Director: Ragavendra Prasad
Cast: Shabeer, Aarvin GR, Pavithra Gowda, Rohini
The first thoughts that cross my mind as the first frames of Ragavendra Prasad’s strangely titled film, 54321, flash by are their resemblance to the renowned Austrian director, Michael Haneke’s 1997 Cannes competitor, Funny Games. Here, two young men impose themselves on a holidaying, wealthy Austrian family and torture it by forcing the middle-aged couple and their two children to play sadistic games. I know that even some hardcore critics rushed out of the cinema, and a few even puked. Such was the uneasiness that the psychological thriller caused.
Although Prasad has said that his movie was inspired by the Mexican helmer, Alejandro González Iñárritu’s Babel, made in 2006 (I could not get the connection, though), 54321, is closer in spirit to Funny Games, and like this work, plays on the psyche. Prasad’s film is about five people, four lifestyles, three murders in two hours and one, revenge. Hence, the title.
Watch the trailer of 54321 here:
Vikram (essayed by Shabeer) and Vinoth (GR Aarvin) are foster brothers. While their parents treat their adopted son, Vinoth, with kindness, their biological boy, Vikram, for some peculiar reason, seems to pass through a rough time, and he grows up psychologically warped up and thirsting for retaliation. Vikram gets his chance many years later -- when the brothers are no longer in touch with each other.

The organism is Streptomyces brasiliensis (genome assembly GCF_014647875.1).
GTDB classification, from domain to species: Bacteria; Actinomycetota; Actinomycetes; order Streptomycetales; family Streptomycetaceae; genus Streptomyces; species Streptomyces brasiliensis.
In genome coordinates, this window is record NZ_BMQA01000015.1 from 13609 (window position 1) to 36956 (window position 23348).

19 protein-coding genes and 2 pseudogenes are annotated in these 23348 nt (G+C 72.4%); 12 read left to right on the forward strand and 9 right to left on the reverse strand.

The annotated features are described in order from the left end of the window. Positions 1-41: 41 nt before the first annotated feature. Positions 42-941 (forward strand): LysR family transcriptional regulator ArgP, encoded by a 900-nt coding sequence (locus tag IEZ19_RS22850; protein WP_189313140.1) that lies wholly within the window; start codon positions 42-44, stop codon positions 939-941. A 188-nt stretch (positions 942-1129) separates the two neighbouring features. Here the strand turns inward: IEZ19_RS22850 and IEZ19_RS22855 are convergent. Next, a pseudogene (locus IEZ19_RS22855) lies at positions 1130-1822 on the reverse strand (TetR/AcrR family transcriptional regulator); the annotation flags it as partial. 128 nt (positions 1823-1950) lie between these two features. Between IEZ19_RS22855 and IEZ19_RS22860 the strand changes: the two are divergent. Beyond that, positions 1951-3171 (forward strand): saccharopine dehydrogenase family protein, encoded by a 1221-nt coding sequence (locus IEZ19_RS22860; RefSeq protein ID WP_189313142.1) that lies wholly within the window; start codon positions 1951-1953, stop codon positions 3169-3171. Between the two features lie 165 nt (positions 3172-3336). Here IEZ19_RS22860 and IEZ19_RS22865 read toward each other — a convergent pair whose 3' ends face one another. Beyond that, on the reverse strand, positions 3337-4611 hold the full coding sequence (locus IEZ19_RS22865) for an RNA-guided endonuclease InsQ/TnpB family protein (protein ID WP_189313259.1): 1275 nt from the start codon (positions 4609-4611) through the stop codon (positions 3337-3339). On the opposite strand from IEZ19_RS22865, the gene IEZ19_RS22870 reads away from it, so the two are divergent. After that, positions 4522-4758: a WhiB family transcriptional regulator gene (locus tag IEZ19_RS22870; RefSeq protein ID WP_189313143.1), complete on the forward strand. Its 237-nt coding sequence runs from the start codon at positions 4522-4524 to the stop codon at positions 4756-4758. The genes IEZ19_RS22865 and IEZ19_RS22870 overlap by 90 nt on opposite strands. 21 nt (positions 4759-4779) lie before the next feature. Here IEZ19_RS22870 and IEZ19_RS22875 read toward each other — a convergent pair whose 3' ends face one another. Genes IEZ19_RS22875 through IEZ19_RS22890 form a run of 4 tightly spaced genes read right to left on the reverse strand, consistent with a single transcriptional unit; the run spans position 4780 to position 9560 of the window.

One night, Vikram breaks into the bungalow of Vinoth and his wife, Anjali (Pavithra Gowda) and ties them (including the couple’s baby girl) up to begin a game of brutality. Vikram orders Vinoth to kill his daughter (she is disguised so her identity is unknown) in return for his wife’s life. And the mentally challenged Vikram (he has escaped from a mental asylum) sets into motion a chilling horror by cutting off the woman’s fingers! Watching all this from behind a fireplace is a thief, who had chosen that night to rob the couple of their money and jewels.
The film’s plot looks very similar to that of Austrian director Michael Haneke’s 1997 Funny Games.
I would say, it is quite a novel plot, which has been messed by a callously written screenplay. Here is one example. During the dark night, there were occasions when the thief or the brothers’ father (who had also been brought to the house in a gunny bag by the villain) could have easily helped the couple escape. In fact, Vinoth pleads with the thief when he steps out of the fireplace to help them, but he seems all stunned and shocked by what is going on, and unable to do anything. This is the biggest howler -- when disbelief has to be suspended and sent off packing.
There are other holes. Vikram’s viciousness is never convincingly explained, though a mention is made about his Obsessive Compulsive Disorder (OCD) and its link to violent thoughts. And why do his parents treat him as if he were their stepson!
The romance between Anjali and Vinoth appears so forced and quite out of place in a thriller. Is this meant to make the movie “commercially viable”?
Average performances do not help either to lift 54321 off the ground. A promising plot scarred by a slothful script.